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Learning about Buddhism has never been easier. Perhaps, even Buddhists  during Buddha's time don't have it that easy. Buddha, said to be born  either in Lumbini in modern Nepal or Kapilavastu in modern  India had to travel hundreds of kilometres to eastern India to places like Sarnath or Varanasi to preach. It makes one wonder what was the chance for a person to come in touch with Buddha's version of Dhamma.   Fast forward to our time, in the 70s and 80s, one perhaps has to live in or near a Buddhist community and has to have a chance to get to hear a good Dhamma talk from a bona-fide monk or get hold of some valid Buddhist Literature like the late Venerable Dr K Sri Dhammananda's gem, What Buddhist believe? These days, you can simply  download the book and other Buddhist or non-Buddhist literature in  your smart phones since there are plenty of free apps available for your disposal. You even have free apps to help you meditate!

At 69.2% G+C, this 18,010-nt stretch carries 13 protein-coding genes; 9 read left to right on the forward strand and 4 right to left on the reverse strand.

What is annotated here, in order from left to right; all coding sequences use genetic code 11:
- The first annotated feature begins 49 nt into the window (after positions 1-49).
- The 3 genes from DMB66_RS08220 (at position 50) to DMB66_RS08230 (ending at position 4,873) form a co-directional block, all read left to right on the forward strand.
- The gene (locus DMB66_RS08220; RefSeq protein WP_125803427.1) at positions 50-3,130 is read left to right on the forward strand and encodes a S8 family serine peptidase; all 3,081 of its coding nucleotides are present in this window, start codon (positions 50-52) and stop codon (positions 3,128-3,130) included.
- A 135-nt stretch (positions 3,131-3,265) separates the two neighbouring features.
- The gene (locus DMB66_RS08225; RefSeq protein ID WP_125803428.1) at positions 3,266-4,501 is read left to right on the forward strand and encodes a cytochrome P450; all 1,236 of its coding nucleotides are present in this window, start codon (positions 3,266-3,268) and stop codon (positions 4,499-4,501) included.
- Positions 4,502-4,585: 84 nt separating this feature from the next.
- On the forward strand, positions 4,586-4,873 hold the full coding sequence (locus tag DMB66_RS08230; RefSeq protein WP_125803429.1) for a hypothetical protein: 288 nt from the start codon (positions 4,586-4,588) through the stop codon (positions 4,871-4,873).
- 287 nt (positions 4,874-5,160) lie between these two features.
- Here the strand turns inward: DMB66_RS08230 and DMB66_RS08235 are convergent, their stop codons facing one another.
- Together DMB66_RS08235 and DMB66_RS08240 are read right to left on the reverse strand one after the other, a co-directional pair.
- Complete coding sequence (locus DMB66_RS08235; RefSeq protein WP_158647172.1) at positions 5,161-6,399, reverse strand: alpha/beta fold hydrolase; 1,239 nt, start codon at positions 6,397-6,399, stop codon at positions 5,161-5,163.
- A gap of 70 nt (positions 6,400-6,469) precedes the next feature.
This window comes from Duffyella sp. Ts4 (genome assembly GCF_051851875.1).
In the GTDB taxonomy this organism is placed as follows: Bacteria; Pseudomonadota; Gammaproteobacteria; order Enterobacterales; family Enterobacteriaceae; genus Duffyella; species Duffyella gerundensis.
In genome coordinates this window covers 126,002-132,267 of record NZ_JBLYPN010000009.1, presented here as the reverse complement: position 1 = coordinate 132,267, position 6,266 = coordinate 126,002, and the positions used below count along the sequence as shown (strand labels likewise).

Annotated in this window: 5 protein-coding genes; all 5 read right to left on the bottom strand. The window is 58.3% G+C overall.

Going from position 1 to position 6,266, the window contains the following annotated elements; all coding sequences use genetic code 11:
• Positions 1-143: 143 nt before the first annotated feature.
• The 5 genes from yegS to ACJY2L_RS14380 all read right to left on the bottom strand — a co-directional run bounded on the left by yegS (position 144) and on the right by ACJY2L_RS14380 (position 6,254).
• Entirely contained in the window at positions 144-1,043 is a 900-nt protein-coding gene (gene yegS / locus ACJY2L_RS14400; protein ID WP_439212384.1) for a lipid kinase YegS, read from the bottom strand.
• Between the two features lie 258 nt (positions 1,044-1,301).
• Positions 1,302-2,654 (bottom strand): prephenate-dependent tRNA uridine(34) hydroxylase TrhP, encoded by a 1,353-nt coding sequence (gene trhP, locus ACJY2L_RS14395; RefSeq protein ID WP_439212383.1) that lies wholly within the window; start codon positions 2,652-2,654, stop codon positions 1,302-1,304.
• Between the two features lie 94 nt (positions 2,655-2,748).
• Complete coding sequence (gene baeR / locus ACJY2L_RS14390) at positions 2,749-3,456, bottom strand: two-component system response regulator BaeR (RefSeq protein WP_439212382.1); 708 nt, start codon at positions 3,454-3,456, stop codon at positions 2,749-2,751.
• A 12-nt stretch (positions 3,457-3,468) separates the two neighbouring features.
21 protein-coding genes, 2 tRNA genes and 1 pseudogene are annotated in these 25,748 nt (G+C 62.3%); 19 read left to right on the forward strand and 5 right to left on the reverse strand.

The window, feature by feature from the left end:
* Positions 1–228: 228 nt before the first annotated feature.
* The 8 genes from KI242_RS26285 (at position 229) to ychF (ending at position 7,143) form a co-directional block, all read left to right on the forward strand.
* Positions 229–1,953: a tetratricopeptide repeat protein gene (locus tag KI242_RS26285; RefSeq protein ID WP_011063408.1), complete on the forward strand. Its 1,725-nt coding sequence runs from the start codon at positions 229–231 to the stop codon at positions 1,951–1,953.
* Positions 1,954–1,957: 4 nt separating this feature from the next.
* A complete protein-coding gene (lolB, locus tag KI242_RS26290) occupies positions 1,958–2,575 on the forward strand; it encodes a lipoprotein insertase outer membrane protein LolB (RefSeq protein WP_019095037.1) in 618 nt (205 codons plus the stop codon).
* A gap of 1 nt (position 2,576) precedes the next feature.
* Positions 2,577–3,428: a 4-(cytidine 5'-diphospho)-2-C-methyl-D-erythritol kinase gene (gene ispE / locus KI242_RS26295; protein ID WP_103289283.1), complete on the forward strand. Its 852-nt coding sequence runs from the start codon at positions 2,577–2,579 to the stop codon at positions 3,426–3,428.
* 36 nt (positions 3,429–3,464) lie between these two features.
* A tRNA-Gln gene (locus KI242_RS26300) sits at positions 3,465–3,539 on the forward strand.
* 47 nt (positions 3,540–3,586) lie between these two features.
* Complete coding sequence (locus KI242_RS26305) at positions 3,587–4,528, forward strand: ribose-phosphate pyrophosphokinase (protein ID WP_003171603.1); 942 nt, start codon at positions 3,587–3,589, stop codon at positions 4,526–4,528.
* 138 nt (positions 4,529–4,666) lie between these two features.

Group Karma

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MH 370 is an old story. Never mind if it catches world attention or is still an unsolved mystery but every time a plane crashes and lives are lost, I would be told it is because of group karma. Karma, touted in Buddhism as the Law of Cause and Effect, somewhere I read, can be in these forms, individual or group. The latter explains why so many people die together in both natural and man-made disasters. I always have doubts on group karma but now, when let's say, a rich man  commits an unwholesome act like committing murder etc., and uses his riches to get the support of all his family members and servants, wouldn't it be right to say that a big group of people has performed the same unwholesome act and share the same bad karma? Suddenly, I remember old Hong Kong TVB dramas where a whole bunch of police officers are corrupted by under counter money as well as a whole bunch of Hong Kong movies, like Andy Lau's Infernal Affair and even the wholevseries of Ekin Chen's gang…

In Brief